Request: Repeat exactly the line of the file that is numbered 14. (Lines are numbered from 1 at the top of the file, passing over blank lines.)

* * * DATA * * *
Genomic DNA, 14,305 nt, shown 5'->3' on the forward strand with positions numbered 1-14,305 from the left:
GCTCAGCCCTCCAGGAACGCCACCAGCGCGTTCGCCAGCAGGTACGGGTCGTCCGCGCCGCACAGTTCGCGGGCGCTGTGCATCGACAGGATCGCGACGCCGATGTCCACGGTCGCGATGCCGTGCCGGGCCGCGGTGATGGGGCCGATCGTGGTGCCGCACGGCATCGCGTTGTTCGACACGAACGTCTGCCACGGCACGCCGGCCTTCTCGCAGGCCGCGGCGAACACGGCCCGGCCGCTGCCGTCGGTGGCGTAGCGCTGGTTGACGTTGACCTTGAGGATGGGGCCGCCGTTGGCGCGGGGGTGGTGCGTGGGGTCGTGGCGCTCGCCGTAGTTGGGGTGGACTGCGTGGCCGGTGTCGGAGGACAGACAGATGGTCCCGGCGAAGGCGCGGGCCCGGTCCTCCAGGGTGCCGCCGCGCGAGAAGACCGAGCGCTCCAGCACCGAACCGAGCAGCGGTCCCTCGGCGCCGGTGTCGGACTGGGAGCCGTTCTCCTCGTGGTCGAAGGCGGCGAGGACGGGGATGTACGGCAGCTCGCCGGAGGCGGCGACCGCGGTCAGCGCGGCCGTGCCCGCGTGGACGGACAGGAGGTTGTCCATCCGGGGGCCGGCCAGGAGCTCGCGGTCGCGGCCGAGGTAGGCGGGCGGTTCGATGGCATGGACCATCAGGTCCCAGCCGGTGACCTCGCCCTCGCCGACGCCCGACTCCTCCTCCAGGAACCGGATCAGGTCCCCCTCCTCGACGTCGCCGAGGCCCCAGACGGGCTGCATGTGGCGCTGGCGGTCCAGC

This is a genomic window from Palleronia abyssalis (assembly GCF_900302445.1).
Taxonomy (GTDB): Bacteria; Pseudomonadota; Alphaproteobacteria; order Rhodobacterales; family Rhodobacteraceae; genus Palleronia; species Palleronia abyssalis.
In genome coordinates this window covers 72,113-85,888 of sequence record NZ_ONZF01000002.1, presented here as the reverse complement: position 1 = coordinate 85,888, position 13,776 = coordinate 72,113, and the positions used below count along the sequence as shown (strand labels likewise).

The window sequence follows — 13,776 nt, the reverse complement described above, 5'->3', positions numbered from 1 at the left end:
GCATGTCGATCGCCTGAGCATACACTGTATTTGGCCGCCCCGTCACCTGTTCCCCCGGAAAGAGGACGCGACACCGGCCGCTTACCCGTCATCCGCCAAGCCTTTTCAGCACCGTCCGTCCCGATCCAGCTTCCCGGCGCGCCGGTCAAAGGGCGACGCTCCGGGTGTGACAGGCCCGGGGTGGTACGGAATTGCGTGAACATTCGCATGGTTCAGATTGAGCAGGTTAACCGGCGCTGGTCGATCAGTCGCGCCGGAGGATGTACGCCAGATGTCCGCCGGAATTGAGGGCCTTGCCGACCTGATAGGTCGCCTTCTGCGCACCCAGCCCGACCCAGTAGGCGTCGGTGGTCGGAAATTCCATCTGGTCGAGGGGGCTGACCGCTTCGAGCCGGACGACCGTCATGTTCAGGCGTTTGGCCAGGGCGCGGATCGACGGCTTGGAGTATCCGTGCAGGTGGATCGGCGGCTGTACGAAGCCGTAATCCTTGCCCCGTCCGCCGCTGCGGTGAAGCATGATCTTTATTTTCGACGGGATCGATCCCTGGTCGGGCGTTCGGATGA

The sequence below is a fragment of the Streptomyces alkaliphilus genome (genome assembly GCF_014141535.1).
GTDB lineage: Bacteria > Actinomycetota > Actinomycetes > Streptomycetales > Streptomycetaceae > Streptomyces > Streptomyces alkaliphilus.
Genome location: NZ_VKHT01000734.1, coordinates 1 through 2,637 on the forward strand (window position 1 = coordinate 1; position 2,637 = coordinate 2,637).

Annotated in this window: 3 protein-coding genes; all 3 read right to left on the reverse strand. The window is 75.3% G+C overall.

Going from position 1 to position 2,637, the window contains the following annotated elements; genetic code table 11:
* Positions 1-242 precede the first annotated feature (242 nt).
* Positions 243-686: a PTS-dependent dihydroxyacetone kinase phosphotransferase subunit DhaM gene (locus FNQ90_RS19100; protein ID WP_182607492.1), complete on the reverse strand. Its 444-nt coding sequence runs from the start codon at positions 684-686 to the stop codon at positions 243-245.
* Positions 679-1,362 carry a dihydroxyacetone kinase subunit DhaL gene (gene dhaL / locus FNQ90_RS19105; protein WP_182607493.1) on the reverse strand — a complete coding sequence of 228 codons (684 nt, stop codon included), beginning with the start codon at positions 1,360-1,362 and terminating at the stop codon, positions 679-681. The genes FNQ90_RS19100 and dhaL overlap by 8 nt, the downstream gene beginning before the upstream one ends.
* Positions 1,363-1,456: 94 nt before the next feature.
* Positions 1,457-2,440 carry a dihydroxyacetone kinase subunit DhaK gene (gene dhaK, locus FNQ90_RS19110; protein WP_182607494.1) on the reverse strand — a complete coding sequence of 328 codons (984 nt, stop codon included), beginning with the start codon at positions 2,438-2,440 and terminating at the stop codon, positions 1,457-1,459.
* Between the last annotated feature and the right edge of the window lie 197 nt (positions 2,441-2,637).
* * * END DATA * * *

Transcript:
* Positions 243-686: a PTS-dependent dihydroxyacetone kinase phosphotransferase subunit DhaM gene (locus FNQ90_RS19100; protein ID WP_182607492.1), complete on the reverse strand. Its 444-nt coding sequence runs from the start codon at positions 684-686 to the stop codon at positions 243-245.